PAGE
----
Be kind to one another, tenderhearted, forgiving one another, as God in Christ forgave you.
Over the weekend, our MBA class did a mergers and acquisitions simulation (don’t stop reading, this isn’t boring!) where my team “negotiated” with another team to acquire their “company”. It did not go well. In my real world business experience, all negotiations have taken place in a friendly environment but this environment was anything but. The other team was hostile and critical of my team’s apparent lack of preparation.
During a break in class yesterday (Monday), two of the members of our opponent team approached me during the break to apologize in advance. Another member of their team had been responsible for writing up their negotiation experience and she had turned in what they called an “unnecessarily rude and offensive report.”
I should have been showing gratitude for the heads up but instead, I was incensed. This writer of the review is not well-liked within our program. I’ve made a few (admittedly weak) attempts to extend kindness to her and been rejected. What should I have done? I wish I’d forgiven her and turned the other cheek, remembering the simple yet eloquent verse in Ephesians to be “tenderhearted, forgiving one another”. I might have even made a strengthened attempt to show kindness and reach out where others will not. I did not.
We got back from our break to continue to reflect on our negotiation simulation experience. My anger consumed me and I raised my hand to put in my two cents that “Negotiators coming to the table hostile is bad business. You’re not just selling your company, your selling your culture and the way you do business.” I could have stopped there but I didn’t. I went on, “Further, your team should be aligned in your negotiation strategy. It’s unprofessional and ineffective to have a situation where we did where our opponent team had one person acting out. SHE was being incredibly hostile and it turned us off the whole negotiation”. Indicating that it was a “she” tipped off all my classmates/professor to exactly who it was (because of the lack of females in business school, there is only one girl per team).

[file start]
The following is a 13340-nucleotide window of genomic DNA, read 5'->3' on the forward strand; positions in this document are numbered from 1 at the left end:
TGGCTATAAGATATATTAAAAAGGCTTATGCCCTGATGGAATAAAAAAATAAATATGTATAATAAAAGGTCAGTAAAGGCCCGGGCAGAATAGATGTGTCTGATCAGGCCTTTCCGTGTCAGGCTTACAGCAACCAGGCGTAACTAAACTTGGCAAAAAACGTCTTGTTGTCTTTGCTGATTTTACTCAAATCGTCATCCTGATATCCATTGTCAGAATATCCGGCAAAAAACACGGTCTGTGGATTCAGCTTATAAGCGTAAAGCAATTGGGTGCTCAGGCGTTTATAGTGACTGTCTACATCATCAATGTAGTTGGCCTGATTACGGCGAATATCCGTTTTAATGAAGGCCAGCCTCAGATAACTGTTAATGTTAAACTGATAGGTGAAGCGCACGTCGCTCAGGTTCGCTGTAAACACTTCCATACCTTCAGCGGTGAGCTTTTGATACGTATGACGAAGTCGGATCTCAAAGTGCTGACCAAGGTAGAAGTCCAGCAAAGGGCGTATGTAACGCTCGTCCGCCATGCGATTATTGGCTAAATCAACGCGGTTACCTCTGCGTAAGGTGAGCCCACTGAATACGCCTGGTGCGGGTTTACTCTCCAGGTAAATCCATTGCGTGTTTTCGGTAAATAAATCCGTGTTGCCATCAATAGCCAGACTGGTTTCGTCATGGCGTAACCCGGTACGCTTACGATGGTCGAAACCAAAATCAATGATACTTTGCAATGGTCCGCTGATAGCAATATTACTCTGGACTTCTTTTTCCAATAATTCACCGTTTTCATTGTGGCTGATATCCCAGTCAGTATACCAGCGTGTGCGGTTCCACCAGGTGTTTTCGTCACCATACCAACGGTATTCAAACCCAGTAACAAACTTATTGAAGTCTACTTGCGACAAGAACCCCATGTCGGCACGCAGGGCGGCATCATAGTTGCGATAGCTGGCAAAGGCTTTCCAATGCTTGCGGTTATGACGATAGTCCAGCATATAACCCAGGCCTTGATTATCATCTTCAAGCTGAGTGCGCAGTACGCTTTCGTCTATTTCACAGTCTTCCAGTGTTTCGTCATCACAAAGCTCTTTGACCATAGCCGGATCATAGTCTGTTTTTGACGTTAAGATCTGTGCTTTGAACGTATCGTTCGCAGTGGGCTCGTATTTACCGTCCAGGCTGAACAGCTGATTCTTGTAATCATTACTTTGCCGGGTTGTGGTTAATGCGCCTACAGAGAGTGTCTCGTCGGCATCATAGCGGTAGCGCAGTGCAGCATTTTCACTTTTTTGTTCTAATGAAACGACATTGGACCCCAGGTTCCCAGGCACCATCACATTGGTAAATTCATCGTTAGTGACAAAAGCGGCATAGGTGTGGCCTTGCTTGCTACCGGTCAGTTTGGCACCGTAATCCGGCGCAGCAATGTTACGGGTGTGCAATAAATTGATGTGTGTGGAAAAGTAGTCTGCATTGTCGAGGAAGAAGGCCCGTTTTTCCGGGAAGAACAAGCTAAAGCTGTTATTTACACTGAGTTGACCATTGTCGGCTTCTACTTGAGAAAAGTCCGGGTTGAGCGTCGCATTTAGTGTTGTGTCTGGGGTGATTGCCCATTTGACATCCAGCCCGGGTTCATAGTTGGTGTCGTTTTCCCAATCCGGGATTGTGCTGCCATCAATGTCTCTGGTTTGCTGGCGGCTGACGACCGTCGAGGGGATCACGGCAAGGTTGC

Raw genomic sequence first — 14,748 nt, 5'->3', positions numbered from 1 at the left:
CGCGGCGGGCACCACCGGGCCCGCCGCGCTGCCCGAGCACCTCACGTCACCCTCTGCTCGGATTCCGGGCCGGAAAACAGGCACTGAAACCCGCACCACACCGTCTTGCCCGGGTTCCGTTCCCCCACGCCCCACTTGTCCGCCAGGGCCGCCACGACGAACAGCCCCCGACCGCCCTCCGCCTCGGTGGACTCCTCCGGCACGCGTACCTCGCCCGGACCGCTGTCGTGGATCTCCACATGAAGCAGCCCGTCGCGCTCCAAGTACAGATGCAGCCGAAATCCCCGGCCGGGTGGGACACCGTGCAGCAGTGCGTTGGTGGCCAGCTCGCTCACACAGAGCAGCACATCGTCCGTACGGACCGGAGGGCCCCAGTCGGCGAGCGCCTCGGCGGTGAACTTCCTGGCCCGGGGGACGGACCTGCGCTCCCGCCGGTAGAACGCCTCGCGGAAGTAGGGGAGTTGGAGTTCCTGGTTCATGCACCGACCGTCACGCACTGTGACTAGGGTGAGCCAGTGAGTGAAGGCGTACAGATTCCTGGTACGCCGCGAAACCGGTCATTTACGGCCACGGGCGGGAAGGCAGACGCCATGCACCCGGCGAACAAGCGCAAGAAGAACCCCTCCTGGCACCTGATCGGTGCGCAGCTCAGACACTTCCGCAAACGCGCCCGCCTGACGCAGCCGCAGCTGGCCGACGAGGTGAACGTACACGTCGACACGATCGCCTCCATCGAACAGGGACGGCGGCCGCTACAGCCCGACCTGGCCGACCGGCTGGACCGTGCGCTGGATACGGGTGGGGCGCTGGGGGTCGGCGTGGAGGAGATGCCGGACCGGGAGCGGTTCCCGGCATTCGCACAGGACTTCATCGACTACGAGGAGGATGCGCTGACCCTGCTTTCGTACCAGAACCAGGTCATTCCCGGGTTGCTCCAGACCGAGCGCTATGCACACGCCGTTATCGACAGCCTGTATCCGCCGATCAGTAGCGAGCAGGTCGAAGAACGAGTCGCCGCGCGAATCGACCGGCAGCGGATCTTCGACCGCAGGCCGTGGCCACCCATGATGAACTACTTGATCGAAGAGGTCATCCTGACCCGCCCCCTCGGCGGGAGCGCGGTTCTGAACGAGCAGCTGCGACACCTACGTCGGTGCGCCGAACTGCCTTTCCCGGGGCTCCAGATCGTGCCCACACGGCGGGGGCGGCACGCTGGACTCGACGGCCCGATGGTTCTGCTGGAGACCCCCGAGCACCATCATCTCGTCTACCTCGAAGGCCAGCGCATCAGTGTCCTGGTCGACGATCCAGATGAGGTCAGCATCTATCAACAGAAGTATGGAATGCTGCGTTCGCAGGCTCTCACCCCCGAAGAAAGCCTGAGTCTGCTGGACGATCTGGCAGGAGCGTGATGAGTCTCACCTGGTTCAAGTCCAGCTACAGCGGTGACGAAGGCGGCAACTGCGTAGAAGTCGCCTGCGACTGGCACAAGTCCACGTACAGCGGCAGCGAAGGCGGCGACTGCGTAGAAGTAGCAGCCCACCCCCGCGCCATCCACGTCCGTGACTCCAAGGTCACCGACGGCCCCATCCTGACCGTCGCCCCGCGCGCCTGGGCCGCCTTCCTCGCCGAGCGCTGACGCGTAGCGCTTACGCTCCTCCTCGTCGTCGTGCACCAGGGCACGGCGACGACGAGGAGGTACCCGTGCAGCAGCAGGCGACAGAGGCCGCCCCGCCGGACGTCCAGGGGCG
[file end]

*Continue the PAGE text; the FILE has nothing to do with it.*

James 5:16 tells us to “confess your sins to one another and pray for one another, that you may be healed”. This is going to be a hard thing to apologize for, an apology I’ve been making excuses to myself and God to get out of. My guilt was amplified when I received pats on the back from other classmates who thought my comment was witty. I know she doesn’t expect an apology and, if her past attitude toward me is any indication, will likely respond negatively to it. To be honest, these should be even more reasons to face this apology.
Forgiveness isn’t easy when it’s someone you love whom you want to be back on good terms with. When it’s someone whose not an important part of your life or who has been a negative part of your life, it’s even harder. It’s going to be awkward, it might not be well received, and it might even feel unfair.
Right now, I’m praying for the strength to seek forgiveness and to recognize that this in an opportunity to feel and show God’s light even more on this earth. In moments when it’s harder to act as Jesus would but I do it anyways, I can feel God’s grace in abundance.
Update: In my Romans study today, God put Romans 5:3 and James 1: 2-3 in front of me:
We can rejoice, too, when we run into problems and trials, for we know that they help us develop endurance. Romans 5:3
Dear brothers and sisters, when troubles of any kind come your way, consider it an opportunity for great joy. For you know when your faith is tested, your endurance has a chance to grow. James 1:2-3